An analysis of the socio-economic factors that influence chemical fertilizer use among smallholder maize producers in Western Kenya - Addis Ababa (Ethiopia) CIMMYT : 1997 - Printed
A major objective of the National Food Policy for the Government of Kenya is the attainment of household and national food security. Fertilizer is an important input necessary to achieve this objective. However, a wide range of socio-economic factors affect its use. This study was formulated to identify and document the major determinants of fertilizer use in Kisii, Kakamega and Trans Nzoia districts in Western Kenya. The study collected data on fertilizer use from a random sample of 120 farmers using a structured questionnaire over the 1995 major maize growing season. The study found that the amount of fertilizer used varies in the regions. The lowest amounts were for Kisii. These averaged 12.5 kg N/ha and 19.3 kg/ha P2O,. The average usage in Kakamega was 31.7 kg/N and 22.3 kg/ha P2O5 where Striga infestation is a problem while the highest usage was 47.0 kg/ha N and 45.5 kg P205/ha in Trans Nzoia. Our analysis indicated that the factors which determine fertilizer use include the normalized price of fertilizer, farm size, extension, liquidity position of farmers and off-farm employment. Despite the differences in fertilizer use, most farmers (58.7%) in these regions have maintained the levels of fertilizer use over the last five years. We recommend the government improve institutional access (credit and extension) to farmers. It is further recommended that Striga should be controlled before any attempt is made to encourage farmers to use fertilizers.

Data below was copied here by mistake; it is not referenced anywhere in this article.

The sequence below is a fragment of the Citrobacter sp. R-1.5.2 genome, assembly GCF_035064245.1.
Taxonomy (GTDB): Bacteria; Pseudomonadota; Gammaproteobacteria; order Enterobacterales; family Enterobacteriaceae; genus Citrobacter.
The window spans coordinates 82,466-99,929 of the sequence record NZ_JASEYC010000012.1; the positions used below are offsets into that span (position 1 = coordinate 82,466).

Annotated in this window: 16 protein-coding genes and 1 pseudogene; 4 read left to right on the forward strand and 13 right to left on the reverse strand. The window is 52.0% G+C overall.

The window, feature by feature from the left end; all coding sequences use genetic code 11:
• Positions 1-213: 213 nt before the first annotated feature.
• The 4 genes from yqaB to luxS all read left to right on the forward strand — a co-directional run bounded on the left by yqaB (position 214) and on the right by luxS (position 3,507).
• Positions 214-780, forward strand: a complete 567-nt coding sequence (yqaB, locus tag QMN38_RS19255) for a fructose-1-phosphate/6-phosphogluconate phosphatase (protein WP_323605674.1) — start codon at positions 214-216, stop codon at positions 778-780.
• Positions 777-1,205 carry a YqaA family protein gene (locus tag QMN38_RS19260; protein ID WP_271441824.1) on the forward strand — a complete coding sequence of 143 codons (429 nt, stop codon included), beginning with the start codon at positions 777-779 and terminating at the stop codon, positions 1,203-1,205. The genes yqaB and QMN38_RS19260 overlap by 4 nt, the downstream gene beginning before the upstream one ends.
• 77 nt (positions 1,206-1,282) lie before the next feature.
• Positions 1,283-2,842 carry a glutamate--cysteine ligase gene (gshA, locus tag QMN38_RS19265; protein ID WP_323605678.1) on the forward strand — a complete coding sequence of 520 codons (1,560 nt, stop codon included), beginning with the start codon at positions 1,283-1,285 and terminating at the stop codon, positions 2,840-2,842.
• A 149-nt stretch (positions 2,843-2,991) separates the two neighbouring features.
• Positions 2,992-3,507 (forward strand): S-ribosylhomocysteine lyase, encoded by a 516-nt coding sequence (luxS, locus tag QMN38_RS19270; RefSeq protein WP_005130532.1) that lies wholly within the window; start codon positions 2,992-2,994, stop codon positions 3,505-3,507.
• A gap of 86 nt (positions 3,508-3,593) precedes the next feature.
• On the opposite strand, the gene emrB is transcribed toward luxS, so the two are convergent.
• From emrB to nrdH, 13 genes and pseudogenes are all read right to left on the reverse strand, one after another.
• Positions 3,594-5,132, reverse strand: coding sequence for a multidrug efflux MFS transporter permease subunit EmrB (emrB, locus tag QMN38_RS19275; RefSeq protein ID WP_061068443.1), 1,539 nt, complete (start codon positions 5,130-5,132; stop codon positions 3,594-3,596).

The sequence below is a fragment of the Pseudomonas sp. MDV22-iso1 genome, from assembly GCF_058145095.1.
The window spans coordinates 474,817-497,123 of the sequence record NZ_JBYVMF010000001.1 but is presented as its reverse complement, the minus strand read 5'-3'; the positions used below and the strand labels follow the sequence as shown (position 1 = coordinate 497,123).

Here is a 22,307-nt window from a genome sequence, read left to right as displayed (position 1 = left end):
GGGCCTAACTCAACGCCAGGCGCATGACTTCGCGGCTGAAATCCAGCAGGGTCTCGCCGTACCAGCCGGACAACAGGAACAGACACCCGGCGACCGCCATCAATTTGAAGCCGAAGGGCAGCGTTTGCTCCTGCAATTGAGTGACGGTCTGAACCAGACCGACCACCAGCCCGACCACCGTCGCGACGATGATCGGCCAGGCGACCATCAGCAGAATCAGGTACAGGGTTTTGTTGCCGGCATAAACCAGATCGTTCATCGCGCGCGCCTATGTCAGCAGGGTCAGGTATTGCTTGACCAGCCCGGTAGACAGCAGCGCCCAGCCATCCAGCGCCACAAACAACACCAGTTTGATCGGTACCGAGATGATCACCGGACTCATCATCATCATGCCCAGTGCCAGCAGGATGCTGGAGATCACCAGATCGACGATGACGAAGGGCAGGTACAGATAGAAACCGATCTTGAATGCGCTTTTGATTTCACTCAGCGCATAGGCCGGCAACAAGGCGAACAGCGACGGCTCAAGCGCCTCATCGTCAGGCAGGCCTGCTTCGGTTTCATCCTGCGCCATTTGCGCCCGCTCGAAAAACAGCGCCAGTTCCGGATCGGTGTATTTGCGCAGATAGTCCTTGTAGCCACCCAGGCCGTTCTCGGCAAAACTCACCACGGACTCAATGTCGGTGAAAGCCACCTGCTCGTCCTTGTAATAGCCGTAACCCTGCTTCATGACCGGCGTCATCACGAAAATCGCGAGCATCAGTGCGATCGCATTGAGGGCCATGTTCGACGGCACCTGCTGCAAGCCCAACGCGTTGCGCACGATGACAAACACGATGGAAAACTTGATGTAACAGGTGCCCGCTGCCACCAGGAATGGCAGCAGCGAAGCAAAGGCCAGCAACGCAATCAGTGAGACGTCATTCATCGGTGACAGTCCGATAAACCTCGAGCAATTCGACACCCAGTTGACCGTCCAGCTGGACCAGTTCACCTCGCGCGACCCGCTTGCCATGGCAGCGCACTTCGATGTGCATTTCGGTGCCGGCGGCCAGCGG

633.15 / EAS No. 5